The effect of dietary ascorbic acid and alpha-tocopherol on fecal mutagenicity

Mutat Res. Jul-Aug 1982;102(1):27-37. doi: 10.1016/0165-1218(82)90143-4.

Abstract

The effect of supplemental ascorbic acid and alpha-tocopherol on fecal mutagenicity was examined in 2 studies involving 20 healthy human donors aged 22-55 years. The vitamins were given at a dose of 400 mg daily each. The mutagen was extracted from individual frozen feces samples with dichloromethane, and assayed with Salmonella Typhimurium tester strain TA100 without microsomal activation. In the first study, with a single donor on a controlled diet, the fecal mutagenicity decreased (P less than 0.001) on treatment to 21% of control. In the second study, with 19 donors on free-choice diets, the mutagenicity in producers on treatment decreased (P less than 0.01) to 26% of control. Addition of ascorbic acid and alpha-tocopherol directly to feces led to no change in mutagenicity. Antioxidants in the diet may have a role in lowering the body's exposure to endogenously produced mutagens.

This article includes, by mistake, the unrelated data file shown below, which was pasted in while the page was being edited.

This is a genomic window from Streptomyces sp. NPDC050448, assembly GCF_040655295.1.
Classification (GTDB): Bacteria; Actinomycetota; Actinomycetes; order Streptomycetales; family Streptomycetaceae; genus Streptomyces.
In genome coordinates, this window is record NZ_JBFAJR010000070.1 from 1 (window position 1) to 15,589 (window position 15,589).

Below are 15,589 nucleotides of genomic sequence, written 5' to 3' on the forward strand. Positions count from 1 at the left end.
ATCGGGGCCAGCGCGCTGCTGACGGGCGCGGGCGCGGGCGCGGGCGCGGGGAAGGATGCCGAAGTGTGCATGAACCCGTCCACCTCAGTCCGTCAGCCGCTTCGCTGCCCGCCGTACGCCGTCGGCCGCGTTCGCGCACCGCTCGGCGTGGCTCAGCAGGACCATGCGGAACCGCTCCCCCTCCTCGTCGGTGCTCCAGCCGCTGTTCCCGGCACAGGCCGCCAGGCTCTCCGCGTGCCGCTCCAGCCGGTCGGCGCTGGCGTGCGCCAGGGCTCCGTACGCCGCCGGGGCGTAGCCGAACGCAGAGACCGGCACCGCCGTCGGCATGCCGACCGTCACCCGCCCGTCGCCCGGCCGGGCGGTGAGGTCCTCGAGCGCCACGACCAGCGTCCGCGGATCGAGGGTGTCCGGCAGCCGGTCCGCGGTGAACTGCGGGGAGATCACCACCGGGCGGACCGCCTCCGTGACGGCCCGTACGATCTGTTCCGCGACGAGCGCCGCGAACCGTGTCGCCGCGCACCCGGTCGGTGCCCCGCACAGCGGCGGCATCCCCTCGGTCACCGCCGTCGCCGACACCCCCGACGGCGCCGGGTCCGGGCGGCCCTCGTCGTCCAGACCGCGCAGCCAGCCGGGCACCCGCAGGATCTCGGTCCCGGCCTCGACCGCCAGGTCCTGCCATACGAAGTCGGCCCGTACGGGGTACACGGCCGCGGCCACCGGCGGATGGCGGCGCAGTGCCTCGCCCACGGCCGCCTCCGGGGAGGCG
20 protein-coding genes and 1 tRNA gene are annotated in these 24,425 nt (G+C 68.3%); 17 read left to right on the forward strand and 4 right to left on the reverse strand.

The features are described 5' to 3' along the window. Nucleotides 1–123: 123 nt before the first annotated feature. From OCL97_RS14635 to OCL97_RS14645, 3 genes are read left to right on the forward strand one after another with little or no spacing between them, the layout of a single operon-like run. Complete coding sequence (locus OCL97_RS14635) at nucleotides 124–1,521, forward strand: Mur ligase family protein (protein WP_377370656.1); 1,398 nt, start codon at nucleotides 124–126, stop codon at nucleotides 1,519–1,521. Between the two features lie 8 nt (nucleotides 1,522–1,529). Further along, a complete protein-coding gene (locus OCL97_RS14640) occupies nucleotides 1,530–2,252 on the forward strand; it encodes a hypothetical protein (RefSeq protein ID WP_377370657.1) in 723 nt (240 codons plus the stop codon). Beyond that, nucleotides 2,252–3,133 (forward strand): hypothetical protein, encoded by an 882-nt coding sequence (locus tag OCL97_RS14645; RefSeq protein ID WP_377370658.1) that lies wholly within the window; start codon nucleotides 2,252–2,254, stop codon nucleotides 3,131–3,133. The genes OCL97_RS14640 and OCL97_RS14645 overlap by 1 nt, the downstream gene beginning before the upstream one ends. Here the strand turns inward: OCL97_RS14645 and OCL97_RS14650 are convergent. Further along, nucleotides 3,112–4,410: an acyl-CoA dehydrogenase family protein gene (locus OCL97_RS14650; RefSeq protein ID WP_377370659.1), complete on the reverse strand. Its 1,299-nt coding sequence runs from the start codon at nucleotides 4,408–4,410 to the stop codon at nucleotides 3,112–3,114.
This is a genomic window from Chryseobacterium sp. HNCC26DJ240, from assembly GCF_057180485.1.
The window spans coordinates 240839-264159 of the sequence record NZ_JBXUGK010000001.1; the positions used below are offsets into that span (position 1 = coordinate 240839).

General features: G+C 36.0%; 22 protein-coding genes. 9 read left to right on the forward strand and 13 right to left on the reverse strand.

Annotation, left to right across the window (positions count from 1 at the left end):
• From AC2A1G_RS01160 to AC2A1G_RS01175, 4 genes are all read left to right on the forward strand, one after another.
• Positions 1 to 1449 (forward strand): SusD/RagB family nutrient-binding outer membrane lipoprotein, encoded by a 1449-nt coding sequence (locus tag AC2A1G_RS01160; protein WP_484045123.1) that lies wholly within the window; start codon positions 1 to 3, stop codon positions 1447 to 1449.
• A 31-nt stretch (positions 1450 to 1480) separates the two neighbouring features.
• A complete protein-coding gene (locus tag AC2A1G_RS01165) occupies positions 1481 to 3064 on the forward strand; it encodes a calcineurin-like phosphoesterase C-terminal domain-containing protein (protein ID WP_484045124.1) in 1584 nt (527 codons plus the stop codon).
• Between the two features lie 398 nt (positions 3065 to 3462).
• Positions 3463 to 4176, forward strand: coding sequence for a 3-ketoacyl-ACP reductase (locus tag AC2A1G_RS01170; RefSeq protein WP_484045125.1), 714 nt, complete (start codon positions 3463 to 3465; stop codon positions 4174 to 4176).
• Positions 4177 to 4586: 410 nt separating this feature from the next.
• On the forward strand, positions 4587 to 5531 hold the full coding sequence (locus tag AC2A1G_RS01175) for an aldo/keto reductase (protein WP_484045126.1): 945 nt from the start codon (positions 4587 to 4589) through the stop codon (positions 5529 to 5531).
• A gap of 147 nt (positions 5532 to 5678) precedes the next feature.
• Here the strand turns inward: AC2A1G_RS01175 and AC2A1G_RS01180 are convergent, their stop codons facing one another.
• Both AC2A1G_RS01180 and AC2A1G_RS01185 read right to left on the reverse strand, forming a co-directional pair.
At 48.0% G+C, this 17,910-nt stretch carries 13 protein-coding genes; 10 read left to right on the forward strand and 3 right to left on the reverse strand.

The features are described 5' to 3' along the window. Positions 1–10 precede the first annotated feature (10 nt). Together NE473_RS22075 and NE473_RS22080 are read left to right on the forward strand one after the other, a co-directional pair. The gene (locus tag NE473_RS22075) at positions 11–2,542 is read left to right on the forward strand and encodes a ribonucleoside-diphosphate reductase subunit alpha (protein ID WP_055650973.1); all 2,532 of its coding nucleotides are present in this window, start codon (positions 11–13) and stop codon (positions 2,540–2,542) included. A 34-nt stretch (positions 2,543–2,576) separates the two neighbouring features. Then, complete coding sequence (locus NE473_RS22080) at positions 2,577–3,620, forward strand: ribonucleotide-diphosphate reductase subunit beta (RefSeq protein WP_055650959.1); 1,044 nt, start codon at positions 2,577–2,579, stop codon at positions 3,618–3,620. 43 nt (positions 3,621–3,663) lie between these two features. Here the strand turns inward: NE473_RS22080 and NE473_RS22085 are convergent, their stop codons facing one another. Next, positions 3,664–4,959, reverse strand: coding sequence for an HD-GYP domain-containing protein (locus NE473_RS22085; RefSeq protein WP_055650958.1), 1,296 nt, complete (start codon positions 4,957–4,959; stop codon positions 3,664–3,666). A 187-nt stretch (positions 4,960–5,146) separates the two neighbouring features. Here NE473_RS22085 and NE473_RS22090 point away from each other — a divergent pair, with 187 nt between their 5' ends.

Publication types

  • Research Support, Non-U.S. Gov't

MeSH terms

  • Adult
  • Ascorbic Acid*
  • Feces / analysis*
  • Female
  • Humans
  • Male
  • Middle Aged
  • Mutagenicity Tests
  • Mutagens / isolation & purification*
  • Mutagens / pharmacology
  • Mutation*
  • Salmonella typhimurium / drug effects
  • Vitamin E*

Substances

  • Mutagens
  • Vitamin E
  • Ascorbic Acid